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Alek Komarnitsky

Internet-Controllable Halloween Display - Tonight!

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Alek Komarnitsky

This year, my Halloween "decorations" involve putting out a single red "party bulb" on the front porch. And I might put on a hat. In any case, I'm just letting my natural spookiness carry the evening...which is why I'm pleased to tell you that Alek Komarnitsky's front yard is awesome. Komarnitsky has rigged up his Colorado home with an unbelievable array of lights, inflatable monsters, and other spooky stuff. But the best part is you can control all that stuff online.

Yes, during prime trick-or-treating hours (starting at 5pm MDT), Komarnitsky enables control buttons that let you mess with the lights and decorations, as multiple webcams let you watch the action live. Even now, with nothing happening and all the controls disabled, I'm watching the grass grow on his front lawn with 75 other people. Imagine how rad this will get when actual trick-or-treaters wander up and we all start clicking the "Hulk GRRRRR!!" button. Komarnitsky explains:

You can not only view the 10,000 lights and inflatables via three webcams, but you can control them - i.e. inflate/deflate the giant Frankenstein, Pumpkins, Grim Reaper, Skull, Headless Horseman, SpongeBob SquarePants, and Homer Simpson - D'OH! ;-)

The design of the page is hilariously geeky, a GeoCities-esque collection of Comic Sans, animations that follow your cursor, and plenty of animated GIFs. (Though, unlike GeoCities, it actually works!) Not only is the site fun, it's for a good cause -- Komarnitsky is encouraging visitors to support Celiac Disease research, and has raised over $75,000 for the cause already. Now enjoy the show.

If you miss tonight's display, don't worry -- the big show is Christmas, and even when there's no special event running, you can watch the grass grow. Here's one more view of the yard, from a few weeks back when snow covered the Halloween display (the snow has since melted):

Image courtesy of Alek Komarnitsky

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Hamilton Broadway
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Food
A Hamilton-Themed Cookbook is Coming
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Hamilton Broadway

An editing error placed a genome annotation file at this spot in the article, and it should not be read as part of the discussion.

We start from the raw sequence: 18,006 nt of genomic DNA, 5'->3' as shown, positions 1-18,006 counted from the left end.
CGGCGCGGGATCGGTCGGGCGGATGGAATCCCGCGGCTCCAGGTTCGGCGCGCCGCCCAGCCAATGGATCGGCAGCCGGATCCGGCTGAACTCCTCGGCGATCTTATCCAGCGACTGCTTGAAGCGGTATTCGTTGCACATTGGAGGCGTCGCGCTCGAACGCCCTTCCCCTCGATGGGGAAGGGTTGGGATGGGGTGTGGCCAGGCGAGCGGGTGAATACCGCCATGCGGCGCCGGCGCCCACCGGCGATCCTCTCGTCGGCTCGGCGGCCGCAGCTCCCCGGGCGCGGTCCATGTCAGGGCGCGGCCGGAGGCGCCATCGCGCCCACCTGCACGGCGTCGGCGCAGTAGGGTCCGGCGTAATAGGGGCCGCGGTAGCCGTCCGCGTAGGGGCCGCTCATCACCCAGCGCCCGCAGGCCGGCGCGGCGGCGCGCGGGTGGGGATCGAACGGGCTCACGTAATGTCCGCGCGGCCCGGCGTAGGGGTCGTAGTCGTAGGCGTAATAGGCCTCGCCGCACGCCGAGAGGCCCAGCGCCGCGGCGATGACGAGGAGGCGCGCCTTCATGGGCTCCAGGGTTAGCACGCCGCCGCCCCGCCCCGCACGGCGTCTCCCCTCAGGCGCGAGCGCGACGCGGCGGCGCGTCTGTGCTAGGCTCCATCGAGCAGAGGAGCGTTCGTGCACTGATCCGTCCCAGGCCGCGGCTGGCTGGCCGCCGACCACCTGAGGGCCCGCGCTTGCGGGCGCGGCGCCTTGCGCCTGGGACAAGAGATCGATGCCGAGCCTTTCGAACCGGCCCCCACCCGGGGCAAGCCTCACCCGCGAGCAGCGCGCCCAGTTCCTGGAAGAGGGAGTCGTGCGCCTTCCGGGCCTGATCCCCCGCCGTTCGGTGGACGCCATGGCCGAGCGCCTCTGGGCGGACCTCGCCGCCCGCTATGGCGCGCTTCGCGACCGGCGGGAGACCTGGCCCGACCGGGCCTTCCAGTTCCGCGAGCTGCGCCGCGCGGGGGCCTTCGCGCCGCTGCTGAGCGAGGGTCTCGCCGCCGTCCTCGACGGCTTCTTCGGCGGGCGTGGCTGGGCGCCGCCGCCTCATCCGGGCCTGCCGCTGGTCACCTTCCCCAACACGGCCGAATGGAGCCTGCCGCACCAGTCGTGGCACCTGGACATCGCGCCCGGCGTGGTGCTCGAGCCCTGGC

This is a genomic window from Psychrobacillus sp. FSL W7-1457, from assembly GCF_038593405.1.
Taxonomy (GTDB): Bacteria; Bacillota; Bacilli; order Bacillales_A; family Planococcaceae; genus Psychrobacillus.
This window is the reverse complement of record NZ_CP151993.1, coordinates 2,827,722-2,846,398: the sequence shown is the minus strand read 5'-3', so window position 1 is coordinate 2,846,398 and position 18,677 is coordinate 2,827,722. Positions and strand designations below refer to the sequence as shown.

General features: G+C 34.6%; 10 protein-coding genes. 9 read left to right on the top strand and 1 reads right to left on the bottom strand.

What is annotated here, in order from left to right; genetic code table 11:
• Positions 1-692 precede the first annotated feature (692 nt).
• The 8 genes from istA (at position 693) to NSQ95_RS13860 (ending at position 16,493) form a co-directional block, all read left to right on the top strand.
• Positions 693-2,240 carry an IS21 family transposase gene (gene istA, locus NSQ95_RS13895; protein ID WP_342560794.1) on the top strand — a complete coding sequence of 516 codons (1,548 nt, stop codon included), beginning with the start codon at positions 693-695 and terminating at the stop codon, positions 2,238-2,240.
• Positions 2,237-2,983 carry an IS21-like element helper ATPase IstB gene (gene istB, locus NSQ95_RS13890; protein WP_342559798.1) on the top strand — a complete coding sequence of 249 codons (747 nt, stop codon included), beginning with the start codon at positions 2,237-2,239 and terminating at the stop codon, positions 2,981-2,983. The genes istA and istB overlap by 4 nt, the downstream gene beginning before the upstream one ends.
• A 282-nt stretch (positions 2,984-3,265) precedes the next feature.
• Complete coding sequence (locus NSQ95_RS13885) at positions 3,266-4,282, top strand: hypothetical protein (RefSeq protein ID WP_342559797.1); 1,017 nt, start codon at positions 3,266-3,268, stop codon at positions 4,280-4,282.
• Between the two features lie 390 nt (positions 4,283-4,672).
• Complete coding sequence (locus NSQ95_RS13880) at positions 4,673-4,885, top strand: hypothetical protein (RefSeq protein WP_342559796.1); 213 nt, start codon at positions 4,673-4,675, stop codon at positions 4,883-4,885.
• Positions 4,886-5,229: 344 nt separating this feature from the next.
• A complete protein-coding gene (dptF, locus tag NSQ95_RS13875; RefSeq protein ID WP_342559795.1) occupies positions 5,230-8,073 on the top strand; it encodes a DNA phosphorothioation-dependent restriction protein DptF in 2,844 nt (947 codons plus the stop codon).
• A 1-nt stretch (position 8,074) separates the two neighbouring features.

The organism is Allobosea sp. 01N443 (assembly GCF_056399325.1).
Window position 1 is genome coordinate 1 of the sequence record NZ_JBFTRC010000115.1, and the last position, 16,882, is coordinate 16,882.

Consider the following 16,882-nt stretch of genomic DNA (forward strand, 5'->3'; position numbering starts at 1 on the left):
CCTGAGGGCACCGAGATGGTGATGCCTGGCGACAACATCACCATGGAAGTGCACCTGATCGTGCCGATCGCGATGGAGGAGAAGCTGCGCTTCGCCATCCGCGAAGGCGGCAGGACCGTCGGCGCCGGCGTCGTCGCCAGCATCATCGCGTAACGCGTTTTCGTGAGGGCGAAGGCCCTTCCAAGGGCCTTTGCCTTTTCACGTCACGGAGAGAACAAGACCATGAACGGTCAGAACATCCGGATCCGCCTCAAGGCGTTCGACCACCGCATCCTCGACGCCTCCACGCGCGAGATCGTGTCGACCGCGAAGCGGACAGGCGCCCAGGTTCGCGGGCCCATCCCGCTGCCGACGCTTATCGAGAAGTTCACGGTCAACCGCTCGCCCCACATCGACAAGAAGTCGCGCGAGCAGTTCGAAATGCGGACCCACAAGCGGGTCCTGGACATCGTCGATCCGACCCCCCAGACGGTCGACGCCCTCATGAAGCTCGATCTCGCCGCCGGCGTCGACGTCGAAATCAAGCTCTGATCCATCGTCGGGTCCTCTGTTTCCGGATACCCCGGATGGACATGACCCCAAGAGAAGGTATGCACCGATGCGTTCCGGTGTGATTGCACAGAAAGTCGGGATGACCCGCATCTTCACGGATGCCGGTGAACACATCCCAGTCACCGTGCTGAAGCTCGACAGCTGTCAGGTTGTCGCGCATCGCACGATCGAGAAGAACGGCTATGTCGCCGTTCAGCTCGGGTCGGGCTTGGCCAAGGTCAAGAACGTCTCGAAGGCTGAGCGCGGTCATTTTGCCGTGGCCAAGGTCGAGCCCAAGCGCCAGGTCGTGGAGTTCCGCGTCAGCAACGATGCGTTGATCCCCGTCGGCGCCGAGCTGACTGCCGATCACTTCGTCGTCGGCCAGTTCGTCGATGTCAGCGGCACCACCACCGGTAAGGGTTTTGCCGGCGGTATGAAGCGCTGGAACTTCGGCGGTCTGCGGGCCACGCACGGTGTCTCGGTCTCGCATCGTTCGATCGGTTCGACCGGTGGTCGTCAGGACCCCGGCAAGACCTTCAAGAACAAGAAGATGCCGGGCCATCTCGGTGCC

Fans of Broadway hit Hamilton will soon be able to dine like the Founding Fathers: As Eater reports, a new Alexander Hamilton-inspired cookbook is slated for release in fall 2017.

Cover art for Laura Kumin's forthcoming cookbook
Amazon

Called The Hamilton Cookbook: Cooking, Eating, and Entertaining in Hamilton’s World, the recipe collection by author Laura Kumin “takes you into Hamilton’s home and to his table, with historical information, recipes, and tips on how you can prepare food and serve the food that our founding fathers enjoyed in their day,” according to the Amazon description. It also recounts Hamilton’s favorite dishes, how he enjoyed them, and which ingredients were used.

Recipes included are cauliflower florets two ways, fried sausages and apples, gingerbread cake, and apple pie. (Cue the "young, scrappy, and hungry" references.) The cookbook’s official release is on November 21—but until then, you can stave off your appetite for all things Hamilton-related by downloading the musical’s new app.

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fun
Never Buy Drawing Paper Again With This Endlessly Reusable Art Notebook
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Art supplies can get pricey when you’re letting your kid’s creativity run wild. But with an endlessly reusable notebook, you never have to worry about running out of paper during that after-school coloring session.

The creators of the erasable Rocketbook Wave have come out with a new version of their signature product meant especially for color drawings. The connected Rocketbook Color notebook allows you to send images drawn on its pages to Google Drive or other cloud services with your phone, then erase the pages by sticking the whole notebook in the microwave. You get a digital copy of your work (one that, with more vibrant colors, might look even better than the original) and get to go on drawing almost immediately after you fill the book.

An animated view of a notebook’s pages changing between different drawings.

There’s no special equipment involved beyond the notebook itself. The Rocketbook Color works with Crayola and other brands’ washable crayons and colored pencils, plus dry-erase markers. The pages are designed to be smudge-proof, so turning the page won’t ruin the art on the other side even if you are using dry-erase markers.

Rocketbook’s marketing is aimed at kids, but adults like to save paper, too. Break away from the adult coloring books and go free-form. If it doesn’t quite work out, you can just erase it forever.

The notebooks are $20 each on Kickstarter.

All images courtesy Rocketbook

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